At some point in the future, Barack Obama, perhaps the only national politician who supported gay marriage in the 1990s and opposes it today, will officially complete his "evolution" on the subject and endorse full equality. The assumption has been that this will occur sometime after the November election, when he'll either be a second-term president or an ex-president, freed either way from ever having to worry about running for office again.
There's a growing possibility, though, that Obama will be forced to make a tough call at the height of this year's campaign, thanks to pressure within his own party. Last week, four former Democratic national chairmen publicly called for the party's 2012 platform to endorse marriage equality, echoing previous statements from Nancy Pelosi and Los Angeles Mayor Antonio Villaraigosa, who will serve as the permanent chairman of the party's Charlotte convention this summer. Mike Memoli reported today on the platform maneuvering and noted that it
puts Obama in an awkward spot. He's asking gay rights supporters for votes and money — he is scheduled to headline a fundraiser with gay supporters Tuesday in Florida — without committing himself on an issue of paramount concern.
According to Memoli, a platform committee will be assembled in mid-June, but a platform drafting committee could be in place before then. Since the White House effectively controls the DNC, the question is whether Obama's team will work behind the scenes to keep a pro-gay marriage plank out of the platform, perhaps with some kind of compromise language. Theoretically, Obama could let the party adopt a marriage plank while remaining officially noncommittal ("I respect where my fellow Democrats are on this issue, but I'm just not there yet myself..."), but whether that would be practical is another question. Or maybe, as unlikely as it seems, he'll conclude that there are more points to be scored by boldly endorsing gay marriage than by sticking with the "I'm evolving" mushiness; Greg Sargent recently reported that Obama's team is at least thinking about this possibility.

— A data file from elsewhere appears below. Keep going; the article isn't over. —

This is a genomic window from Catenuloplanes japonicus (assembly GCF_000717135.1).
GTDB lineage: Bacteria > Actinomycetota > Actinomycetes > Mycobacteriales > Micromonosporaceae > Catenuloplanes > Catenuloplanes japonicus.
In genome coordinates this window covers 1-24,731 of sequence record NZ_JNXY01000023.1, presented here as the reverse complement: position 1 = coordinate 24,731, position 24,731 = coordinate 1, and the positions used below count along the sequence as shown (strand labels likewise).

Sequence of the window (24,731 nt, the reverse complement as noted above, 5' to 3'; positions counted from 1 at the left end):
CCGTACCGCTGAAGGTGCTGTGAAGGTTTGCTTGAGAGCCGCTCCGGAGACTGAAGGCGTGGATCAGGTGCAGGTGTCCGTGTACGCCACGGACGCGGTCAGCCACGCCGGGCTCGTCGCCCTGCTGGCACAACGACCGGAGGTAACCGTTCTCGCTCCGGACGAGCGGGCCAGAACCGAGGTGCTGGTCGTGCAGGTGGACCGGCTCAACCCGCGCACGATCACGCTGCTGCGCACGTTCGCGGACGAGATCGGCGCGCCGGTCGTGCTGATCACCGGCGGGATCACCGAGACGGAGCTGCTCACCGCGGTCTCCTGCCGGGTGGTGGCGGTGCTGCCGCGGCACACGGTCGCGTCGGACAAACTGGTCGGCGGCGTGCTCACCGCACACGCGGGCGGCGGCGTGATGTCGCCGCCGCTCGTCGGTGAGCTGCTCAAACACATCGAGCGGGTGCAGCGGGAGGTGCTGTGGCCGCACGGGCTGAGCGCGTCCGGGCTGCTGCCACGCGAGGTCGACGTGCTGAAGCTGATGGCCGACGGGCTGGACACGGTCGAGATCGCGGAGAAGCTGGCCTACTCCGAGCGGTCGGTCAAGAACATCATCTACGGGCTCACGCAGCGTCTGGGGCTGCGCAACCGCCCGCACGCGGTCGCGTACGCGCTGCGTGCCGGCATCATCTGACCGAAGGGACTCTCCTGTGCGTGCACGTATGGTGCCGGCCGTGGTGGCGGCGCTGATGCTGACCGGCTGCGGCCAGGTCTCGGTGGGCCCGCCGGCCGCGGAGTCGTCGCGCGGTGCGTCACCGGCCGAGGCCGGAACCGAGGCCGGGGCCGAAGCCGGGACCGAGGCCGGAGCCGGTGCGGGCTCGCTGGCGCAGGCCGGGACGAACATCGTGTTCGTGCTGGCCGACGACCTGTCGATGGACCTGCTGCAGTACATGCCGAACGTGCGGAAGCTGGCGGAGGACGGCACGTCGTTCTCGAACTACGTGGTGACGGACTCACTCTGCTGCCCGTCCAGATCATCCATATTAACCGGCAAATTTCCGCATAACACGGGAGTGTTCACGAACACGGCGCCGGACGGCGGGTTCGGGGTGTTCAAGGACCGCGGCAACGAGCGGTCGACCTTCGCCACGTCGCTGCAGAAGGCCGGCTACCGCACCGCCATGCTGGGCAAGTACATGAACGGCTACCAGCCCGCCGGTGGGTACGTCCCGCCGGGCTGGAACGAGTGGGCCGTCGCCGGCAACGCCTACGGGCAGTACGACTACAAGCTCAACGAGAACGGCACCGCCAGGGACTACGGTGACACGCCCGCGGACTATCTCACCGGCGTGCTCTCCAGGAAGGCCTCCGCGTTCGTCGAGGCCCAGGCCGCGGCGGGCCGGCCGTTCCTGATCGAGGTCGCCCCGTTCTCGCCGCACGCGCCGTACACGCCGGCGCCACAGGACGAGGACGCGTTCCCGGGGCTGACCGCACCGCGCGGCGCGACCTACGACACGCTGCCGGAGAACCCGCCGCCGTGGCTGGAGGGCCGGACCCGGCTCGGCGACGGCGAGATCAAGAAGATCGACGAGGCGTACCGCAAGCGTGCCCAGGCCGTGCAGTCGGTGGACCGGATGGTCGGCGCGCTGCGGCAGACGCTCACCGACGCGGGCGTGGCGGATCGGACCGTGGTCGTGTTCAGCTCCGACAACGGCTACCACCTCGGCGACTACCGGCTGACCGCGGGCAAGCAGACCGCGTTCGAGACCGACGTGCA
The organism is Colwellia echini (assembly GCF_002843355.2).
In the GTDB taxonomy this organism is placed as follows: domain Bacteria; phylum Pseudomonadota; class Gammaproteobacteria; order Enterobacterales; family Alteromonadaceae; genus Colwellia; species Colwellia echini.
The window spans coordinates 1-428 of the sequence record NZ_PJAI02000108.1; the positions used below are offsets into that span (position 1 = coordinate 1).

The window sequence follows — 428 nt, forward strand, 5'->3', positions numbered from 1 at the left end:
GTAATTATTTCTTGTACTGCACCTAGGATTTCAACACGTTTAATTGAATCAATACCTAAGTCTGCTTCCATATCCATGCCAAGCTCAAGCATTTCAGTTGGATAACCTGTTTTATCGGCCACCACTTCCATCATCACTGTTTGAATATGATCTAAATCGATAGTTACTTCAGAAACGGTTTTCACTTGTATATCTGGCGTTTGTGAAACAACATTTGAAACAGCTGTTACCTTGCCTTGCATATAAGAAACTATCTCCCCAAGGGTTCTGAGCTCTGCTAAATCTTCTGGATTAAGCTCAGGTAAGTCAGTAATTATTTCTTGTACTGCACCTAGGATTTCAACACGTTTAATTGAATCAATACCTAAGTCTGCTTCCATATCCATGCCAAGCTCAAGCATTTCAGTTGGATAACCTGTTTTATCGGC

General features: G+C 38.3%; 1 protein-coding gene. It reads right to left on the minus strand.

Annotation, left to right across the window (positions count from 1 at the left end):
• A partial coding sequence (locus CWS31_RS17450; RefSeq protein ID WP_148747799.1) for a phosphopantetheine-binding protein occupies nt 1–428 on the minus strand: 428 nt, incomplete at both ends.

What this really illustrates is that Obama, who as a state Senate candidate in a very liberal district in 1996 was on the cutting edge of progressive opinion when he endorsed gay marriage, has fallen behind where most of his party is on this issue. His reluctance to publicly come around is understandable; it's still unclear how swing voters in states like Ohio would respond to a pro-gay marriage presidential candidate, and every time the issue has been placed on a statewide ballot, the anti- side has prevailed. But even voters in those states are changing their minds quickly, and the pace is even faster within the Democratic Party.
Viewed from this angle, Obama's decision doesn't feel quite as important. Sure, it would be a major development if he and his party were to officially endorse gay marriage this year. But look ahead to 2016, when the Democratic nomination will be open. It's striking how many of the prospective candidates -- Andrew Cuomo, Martin O'Malley, Deval Patrick, Sherrod Brown, Dan Malloy, Elizabeth Warren -- are on-board with marriage equality. Their position is rapidly becoming the position that all aspiring national Democrats will be expected to take, and it's virtually inconceivable that the '16 platform won't reflect this. And even if he punts this year, as still seems likely, it's just as inconceivable that Obama's evolution won't also be complete by then.